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Drug Discovery

Targeting RNA’s tertiary structure

Small molecule disrupts RNA motif that’s found in fungus but not humans

by Bethany Halford
October 28, 2018 | A version of this story appeared in Volume 96, Issue 43


Structure of small molecule Intronostat B.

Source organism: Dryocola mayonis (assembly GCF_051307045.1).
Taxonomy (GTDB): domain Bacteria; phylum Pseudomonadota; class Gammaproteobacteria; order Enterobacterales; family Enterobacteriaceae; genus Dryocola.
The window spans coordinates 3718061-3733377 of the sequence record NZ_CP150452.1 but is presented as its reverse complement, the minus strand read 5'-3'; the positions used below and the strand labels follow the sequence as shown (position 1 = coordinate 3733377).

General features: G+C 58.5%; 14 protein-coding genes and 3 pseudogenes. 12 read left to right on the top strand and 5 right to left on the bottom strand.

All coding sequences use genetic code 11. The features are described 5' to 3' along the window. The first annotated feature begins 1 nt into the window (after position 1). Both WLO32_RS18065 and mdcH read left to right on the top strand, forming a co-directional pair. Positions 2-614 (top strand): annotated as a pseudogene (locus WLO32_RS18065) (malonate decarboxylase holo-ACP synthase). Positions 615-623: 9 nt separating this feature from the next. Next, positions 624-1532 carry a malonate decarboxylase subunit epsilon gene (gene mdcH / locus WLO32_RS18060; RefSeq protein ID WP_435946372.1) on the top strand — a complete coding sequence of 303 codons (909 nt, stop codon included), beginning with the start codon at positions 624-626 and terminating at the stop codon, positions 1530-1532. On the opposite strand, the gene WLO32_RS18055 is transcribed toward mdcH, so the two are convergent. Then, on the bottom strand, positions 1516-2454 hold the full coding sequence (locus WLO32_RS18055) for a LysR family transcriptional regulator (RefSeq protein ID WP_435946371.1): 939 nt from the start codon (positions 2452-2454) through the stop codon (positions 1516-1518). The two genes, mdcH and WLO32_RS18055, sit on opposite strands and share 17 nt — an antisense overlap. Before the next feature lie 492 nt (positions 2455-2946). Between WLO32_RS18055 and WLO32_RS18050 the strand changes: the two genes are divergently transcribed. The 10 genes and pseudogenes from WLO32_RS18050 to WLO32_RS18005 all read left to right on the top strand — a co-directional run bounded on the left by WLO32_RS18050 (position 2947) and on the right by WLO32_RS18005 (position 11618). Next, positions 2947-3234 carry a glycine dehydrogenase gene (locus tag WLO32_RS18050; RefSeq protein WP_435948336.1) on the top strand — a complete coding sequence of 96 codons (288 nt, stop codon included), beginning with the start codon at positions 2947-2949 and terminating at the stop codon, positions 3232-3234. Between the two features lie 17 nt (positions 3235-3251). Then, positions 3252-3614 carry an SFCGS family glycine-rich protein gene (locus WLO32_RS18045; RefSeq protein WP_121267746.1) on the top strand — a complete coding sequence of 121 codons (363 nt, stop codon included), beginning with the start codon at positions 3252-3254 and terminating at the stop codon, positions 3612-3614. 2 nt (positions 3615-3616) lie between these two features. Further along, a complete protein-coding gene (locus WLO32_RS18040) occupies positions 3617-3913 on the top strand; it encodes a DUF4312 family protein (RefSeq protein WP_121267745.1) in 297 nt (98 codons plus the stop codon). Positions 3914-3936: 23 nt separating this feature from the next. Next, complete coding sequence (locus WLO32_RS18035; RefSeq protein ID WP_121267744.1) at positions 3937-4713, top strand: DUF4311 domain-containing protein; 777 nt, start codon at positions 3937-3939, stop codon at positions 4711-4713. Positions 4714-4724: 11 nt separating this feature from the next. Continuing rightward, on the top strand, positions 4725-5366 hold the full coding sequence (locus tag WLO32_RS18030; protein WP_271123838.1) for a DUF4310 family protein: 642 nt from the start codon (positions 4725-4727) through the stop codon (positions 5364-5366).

When scientists talk about druggable targets, they’re usually referring to proteins. But a new report confirms that RNA’s tertiary structure could also provide a rich vein of druggable biomolecules. Yale University’s Anna Marie Pyle and coworkers reasoned they could come up with druglike molecules by taking aim at the mitochondrial RNA tertiary structure known as self-splicing group II intron. This bit of RNA is essential for respiration in plants, fungi, and yeast, but it doesn’t exist in people or other mammals. The researchers screened a library of 10,000 compounds and found 16 that prevented the piece of RNA from working. Some of those molecules share common structural elements, which suggests they may have the same mechanism of action. The team then tweaked the basic skeleton of these compounds hoping to improve their potency and pharmacological properties. The most potent compound they made, which they dubbed intronistat B, fights the pathogen Candida parapsilosis, with antifungal activity that’s comparable to that of amphotericin B (Nat. Chem. Biol. 2018, DOI: 10.1038/s41589-018-0142-0). “Given the unique RNA metabolism of plants, fungi, and yeast, our results demonstrate that RNA targeting may provide a much needed approach for developing therapeutics against eukaryotic pathogens,” the researchers note.


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